The Jimquisition: Is Loot Box Regulation Censorship Of Art?

Oct 24, 2017
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Here's a new video from NeoGAF's most beloved Youtuber...


Loot boxes remain a touchy issue in the game industry, especially now that prospect of regulation has become very real. The defenses, the lies, and the propaganda in support of them has ramped up quite a bit.

The "AAA" industry is going along a rather expected path, hiding behind the concept of art to defend itself. If you regulate loot boxes, they argue, you're censoring art.

David Jaffe has been going off on this very point, and his voice joins others in equating gambling with art. Either naively, or deliberately. Are they right? They are not.
 
Sep 4, 2018
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imo people need to cool it with calling everything art. Duchamp's Fountain was 102 years ago!

maybe everything created by a human hand isn't necessarily art. maybe some things exist just to make money or serve some other purpose.

gonna guess that Jim considers these videos of himself ranting about products produced by others to be works of art.
 
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#10
Of course it's not art. The problem isn't even the loot box, the problem is that they want money for it. So really, regulation isn't stopping them from having loot boxes in their games. -> No censorship. They just do not want to give away loot boxes for free or sell the stuff inside individually because it makes less money...
 
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Jan 3, 2019
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Despite sounding legit on the paper, opening the door to bureaucrats and politicans to control the gaming industry is always a bad idea. They start with loot boxes and before you realize they will be smearing every company with their crap. I don't want people outside the gaming industry to determine how it should be run.
 
Feb 2, 2009
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Its all a slippery slope though, because legislation is unlikely to be so precisely worded that it acts as a surgical strike affecting only the worst offenders.

The question remains, how many degrees of separation does it take to make a random-reward in-game event not gambling, if there's a mtx element tangentially involved?

Bear in mind, its very difficult to legally justify an outright ban on recurrent micro-pay transactions to the extent that I'd consider it effectively impossible. So, following the logic that payment models aren't going anywhere, and neither should randomized rewards as a fundamental ludic mechanic, its all about fire-walling one thing off from the other.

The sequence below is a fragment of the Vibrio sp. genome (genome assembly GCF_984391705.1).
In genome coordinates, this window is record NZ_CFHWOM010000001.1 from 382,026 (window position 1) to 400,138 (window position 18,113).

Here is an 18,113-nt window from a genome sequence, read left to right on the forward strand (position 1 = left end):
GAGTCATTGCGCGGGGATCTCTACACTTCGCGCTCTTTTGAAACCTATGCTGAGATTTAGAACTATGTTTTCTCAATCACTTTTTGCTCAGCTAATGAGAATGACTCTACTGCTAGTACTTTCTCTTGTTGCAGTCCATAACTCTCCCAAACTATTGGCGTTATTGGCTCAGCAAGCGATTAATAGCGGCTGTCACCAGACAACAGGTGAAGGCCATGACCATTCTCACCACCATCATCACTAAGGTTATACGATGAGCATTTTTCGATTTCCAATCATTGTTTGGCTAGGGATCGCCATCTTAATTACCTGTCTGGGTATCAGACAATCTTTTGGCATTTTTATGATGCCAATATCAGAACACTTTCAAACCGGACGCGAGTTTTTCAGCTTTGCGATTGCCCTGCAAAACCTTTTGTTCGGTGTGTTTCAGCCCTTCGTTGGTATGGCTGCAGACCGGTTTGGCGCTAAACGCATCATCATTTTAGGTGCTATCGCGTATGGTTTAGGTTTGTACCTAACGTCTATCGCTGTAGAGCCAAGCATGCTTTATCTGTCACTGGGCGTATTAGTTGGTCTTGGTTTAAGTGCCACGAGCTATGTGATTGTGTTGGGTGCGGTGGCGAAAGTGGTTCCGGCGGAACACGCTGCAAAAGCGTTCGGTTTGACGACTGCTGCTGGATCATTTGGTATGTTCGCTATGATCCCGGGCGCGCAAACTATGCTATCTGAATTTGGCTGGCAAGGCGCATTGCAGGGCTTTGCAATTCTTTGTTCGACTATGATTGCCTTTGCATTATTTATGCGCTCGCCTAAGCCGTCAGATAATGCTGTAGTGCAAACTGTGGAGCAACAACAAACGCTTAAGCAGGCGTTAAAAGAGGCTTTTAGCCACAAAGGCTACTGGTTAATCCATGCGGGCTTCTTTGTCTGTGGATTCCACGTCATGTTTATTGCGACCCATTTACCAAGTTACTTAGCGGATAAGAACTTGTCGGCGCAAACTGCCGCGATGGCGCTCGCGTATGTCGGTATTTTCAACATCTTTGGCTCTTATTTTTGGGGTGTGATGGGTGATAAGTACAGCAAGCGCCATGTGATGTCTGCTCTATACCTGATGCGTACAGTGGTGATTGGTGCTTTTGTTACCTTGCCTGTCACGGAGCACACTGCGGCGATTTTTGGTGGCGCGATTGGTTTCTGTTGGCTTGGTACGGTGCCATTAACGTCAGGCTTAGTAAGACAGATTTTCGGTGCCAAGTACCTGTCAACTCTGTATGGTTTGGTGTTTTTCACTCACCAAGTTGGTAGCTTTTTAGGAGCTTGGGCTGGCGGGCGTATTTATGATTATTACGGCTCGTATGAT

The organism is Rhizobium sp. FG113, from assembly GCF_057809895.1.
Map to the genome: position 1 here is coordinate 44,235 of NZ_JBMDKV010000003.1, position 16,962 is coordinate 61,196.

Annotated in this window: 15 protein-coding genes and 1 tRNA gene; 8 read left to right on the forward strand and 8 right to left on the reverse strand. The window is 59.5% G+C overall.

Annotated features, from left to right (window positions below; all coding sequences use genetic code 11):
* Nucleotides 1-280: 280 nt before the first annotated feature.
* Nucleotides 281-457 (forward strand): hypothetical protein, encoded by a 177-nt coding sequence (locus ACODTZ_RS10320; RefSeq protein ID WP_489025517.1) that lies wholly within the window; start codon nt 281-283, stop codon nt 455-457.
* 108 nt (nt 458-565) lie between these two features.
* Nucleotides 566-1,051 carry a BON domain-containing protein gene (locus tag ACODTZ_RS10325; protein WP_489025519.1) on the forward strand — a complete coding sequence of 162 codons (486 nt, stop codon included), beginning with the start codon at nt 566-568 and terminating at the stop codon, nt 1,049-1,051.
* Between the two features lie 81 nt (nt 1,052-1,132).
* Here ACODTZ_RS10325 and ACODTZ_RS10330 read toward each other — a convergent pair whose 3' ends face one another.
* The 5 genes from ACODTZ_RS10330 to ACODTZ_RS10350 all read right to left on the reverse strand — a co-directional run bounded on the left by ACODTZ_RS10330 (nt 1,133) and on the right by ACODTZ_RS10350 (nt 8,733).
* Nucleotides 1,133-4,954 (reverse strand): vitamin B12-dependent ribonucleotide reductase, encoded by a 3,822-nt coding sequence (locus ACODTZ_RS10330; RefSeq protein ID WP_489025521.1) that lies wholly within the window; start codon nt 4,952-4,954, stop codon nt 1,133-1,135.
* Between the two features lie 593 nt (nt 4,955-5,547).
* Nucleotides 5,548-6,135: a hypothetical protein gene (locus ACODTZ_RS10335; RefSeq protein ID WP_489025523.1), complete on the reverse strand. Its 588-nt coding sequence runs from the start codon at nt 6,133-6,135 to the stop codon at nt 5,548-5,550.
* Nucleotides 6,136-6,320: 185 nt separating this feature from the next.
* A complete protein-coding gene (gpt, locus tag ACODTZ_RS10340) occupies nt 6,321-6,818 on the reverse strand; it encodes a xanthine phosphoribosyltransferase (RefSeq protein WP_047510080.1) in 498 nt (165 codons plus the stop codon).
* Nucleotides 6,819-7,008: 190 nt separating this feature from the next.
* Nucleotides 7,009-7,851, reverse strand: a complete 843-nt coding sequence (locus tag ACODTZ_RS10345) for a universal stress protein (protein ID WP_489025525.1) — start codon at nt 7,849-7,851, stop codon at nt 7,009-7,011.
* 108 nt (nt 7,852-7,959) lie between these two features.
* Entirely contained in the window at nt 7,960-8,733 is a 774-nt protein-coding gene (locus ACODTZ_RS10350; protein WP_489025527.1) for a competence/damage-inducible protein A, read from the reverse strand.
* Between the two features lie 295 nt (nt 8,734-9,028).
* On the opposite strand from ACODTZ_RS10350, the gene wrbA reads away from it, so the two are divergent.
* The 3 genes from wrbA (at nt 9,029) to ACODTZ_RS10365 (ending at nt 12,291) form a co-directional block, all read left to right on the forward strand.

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Aug 30, 2018
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There's so much RNG with viewing art already, I mean come on. You never know what you're going to get when you go an art exhibit; plus think about it! Paying the admission fee to see the art and have a ~chance~ at seeing the Mona Lisa displayed? It's so common, you would be stupid to not think lootboxes are art.

/s

There's no way lootboxes, and more egregiously, gambling is art.

Maybe the art of manipulation, but that's some bad stuff to associate yourself with in front of your customer base as a company that wants to stay long term.

"We'll produce manipulation as a product!" Doesn't sound like the smartest move in the world.
 
Feb 22, 2009
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#15
Despite sounding legit on the paper, opening the door to bureaucrats and politicans to control the gaming industry is always a bad idea. They start with loot boxes and before you realize they will be smearing every company with their crap. I don't want people outside the gaming industry to determine how it should be run.
Jim explains the problem with this line of thinking in his video. Yes, most of us would prefer to avoid regulation if possible, but game developers have shown that they knowingly exploit players, including people with compulsive gambling disorders. The industry hasn't policed itself, ergo regulators are filling that void.

Also, the video game business is not special in this regard. If you introduce a gambling model, it's still gambling whether it's a PC game or a slot machine.
 
Feb 2, 2009
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Jim's stuff is always reductive to the point of uselessness.

This is a complicated issue that you cannot treat simplistically; AAA titles employing loot-boxes might be the most visible part of the phenomenon, but they are the tip of the iceberg. What's worse is that this "iceberg" is not a homogenous block, its comprised of products with varying monetization models and produced by independent entities with no direct control over the minutia of each others operations.